Pin Me Up, Pin Me Down

You almost never hear the word pinup anymore. It has a charming, almost dusty connotation, like hi-fi or soda shop, that conjures up a more innocent time. Its heyday ran roughly from the '20s to the '50s, when Playboy took over. The pinup was often risque, but never pornographic. Calendars of them hung in barbershops and garages, and if your grandmother chanced to see one, she might have blushed, but she wouldn't have gotten sick. Perusing "Bernard of Hollywood: The Ultimate Pin-Up Book" (Taschen), it is hard to think of another photographer who worked harder than Bruno Bernard to capture the slightly comic, almost daft notions of sensuality that we associate with pinup photography from the '40s and '50s. Imagine the musical-comedy star Jane Powell in a white--what? negligee? bustier? anyway, something with many feathers!--in a canopied bed in the middle of the desert. It's Fellini years before "Juliet of the Spirits."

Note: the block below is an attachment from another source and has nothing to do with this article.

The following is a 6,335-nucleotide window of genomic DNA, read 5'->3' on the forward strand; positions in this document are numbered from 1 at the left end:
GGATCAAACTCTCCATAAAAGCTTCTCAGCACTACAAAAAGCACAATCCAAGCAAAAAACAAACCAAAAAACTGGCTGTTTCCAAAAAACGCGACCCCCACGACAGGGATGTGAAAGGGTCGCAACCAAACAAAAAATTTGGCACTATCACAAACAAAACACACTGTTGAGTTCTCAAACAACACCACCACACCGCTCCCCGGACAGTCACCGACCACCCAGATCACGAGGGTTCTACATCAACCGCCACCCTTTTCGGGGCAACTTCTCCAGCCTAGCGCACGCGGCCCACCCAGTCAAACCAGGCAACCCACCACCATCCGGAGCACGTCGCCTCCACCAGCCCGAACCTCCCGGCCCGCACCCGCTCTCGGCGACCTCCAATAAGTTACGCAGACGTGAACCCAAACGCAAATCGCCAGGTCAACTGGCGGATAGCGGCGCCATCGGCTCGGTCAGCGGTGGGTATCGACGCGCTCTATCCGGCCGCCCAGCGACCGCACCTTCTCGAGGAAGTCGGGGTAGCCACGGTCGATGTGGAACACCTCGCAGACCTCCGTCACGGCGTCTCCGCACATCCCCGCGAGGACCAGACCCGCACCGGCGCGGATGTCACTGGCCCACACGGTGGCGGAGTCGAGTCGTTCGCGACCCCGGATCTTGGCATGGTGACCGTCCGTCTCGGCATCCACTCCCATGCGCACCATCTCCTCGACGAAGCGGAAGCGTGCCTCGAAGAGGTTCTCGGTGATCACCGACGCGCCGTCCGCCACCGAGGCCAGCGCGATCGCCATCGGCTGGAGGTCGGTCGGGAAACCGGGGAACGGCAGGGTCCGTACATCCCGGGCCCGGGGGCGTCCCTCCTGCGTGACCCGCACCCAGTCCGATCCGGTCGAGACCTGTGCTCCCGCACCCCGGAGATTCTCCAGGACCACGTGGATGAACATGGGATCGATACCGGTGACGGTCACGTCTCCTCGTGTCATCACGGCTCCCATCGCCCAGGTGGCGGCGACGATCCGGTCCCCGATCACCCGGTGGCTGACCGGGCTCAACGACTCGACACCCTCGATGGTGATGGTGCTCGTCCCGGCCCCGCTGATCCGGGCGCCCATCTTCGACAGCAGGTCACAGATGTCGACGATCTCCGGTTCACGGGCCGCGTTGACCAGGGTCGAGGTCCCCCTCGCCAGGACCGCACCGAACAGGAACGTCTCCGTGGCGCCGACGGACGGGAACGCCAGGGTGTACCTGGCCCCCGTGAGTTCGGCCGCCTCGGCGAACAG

There is hardly any nudity in this book, just a few Vegas showgirls, and the high-class stripper Lili St. Cyr. She thought of herself as an artist, and that's the way Bernard shot her. He was not an ironic man and never retouched a photo: whatever he was up to, he was up to it in earnest. Back then a lot of people were willing to entertain the idea that a cheesecake photographer could be an artist, and so could a stripper. In 1951, at Ciro's, a high-class Hollywood nightclub, the audience for Miss St. Cyr's act included Bernard, Marilyn Monroe, Humphrey Bogart and Eleanor Roosevelt.

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